I couldn’t see her, but I had a sense that she would have gone the same route as the first time. Then I heard the cows. They sounded like they were calling to me. Not the normal, ‘we’re hungry where is our hay’ that we normally hear. And then I heard Rose, our young livestock guard dog, barking. Dan drove down the hill to me and I told him of the noise and suggested we check it out. “I bet they have the pig over there”

Sure enough, as we drove up the entire herd of cows was standing in a line staring at a little shaking red pig. Rose, thinking she had a new playmate, leaped back and forth trying to get the tired pig to move. Of course the pig had chosen a great place to rest: Against a rock wall guarded with so many briars and prickers that we could barely move. I tried talking loudly to distract her, encouraging Rose’s antics and keeping the cows interested in what was going on. All the while Dan was trying to inch closer from behind.

Soon it was all too much for the piglet and she bolted into the herd of cows. Almost being trampled (Cows are wary of anything so small, that moves in such a random way) she darted through the field with Rose and then Dan on her heels. I confess, I stayed back to yell cautionary warnings to Dan and see how the whole thing would play out. I felt like the cows would be okay with one human and a dog and a pig running around their home, but two humans would put them over the edge. One too many random darting objects. And I did not want to be trampled.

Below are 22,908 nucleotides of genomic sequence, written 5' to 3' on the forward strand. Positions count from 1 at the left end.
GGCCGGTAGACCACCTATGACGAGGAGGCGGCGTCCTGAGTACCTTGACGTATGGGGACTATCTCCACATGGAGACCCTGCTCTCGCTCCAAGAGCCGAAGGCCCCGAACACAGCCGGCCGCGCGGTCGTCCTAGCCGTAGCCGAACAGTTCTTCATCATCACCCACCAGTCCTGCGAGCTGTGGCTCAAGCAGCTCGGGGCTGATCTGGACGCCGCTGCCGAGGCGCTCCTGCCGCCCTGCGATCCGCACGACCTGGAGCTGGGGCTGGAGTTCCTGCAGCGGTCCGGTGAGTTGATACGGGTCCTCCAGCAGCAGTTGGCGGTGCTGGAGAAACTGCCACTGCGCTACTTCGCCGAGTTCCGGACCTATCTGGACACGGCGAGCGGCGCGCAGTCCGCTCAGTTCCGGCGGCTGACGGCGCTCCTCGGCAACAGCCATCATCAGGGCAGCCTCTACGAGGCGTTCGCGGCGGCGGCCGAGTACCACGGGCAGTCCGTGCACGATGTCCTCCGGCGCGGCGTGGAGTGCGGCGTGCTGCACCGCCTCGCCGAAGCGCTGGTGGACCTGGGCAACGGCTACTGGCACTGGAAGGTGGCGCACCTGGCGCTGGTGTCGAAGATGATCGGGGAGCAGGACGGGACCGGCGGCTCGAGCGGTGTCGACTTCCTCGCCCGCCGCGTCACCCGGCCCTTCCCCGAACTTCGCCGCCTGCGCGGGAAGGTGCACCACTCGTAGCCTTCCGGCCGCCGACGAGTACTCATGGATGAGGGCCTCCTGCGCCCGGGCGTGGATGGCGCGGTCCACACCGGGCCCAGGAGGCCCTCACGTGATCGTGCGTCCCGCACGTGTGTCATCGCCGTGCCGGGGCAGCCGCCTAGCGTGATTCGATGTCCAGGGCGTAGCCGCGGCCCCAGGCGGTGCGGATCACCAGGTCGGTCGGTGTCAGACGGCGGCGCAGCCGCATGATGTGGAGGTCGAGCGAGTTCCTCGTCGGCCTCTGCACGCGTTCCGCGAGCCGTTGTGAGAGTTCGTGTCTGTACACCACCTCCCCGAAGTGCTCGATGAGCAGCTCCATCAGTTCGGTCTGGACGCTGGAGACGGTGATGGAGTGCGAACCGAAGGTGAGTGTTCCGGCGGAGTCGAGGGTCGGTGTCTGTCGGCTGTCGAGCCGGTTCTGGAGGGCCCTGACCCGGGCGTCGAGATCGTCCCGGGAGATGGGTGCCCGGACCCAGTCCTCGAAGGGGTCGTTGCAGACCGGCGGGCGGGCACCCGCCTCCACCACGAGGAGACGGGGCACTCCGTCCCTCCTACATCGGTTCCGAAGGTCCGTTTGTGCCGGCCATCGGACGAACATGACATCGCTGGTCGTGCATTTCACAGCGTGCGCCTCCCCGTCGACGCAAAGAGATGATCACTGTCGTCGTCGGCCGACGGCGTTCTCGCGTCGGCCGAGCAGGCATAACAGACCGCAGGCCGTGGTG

Dan dashed among the cows as they bellowed at the piglet.  The piglet was kicked by hooves a few times but never quite stomped to the ground.  Dan darted in and out of the scrambling cows as I yelled warnings of caution.  Their are two bulls in there after all. Dan dove once - caught her leg, but she slipped away. He threw his wadded coat at her to try to slow her down - no effect. Finally the piglet seemed to tire and the chase ended when Dan dove on the her. Her squeals scared the cows away. Patrick brought dan some baling twine and I drove the 4 wheeler to the fence opening to pick him up - piglet in hand. We drove back and decided to keep the three we had found locked up for the night. It was almost dark. Yes, one got away. There is now a little red pig out in our woods. Only three little pigs on the farm. Dan drove to town to get some bourbon so we could nurse our sore bodies a little bit. I headed to Grandma’s to retrieve Lucia and Isaac. Then the three of us walked up the hill to our little house where a chicken stew was waiting for us.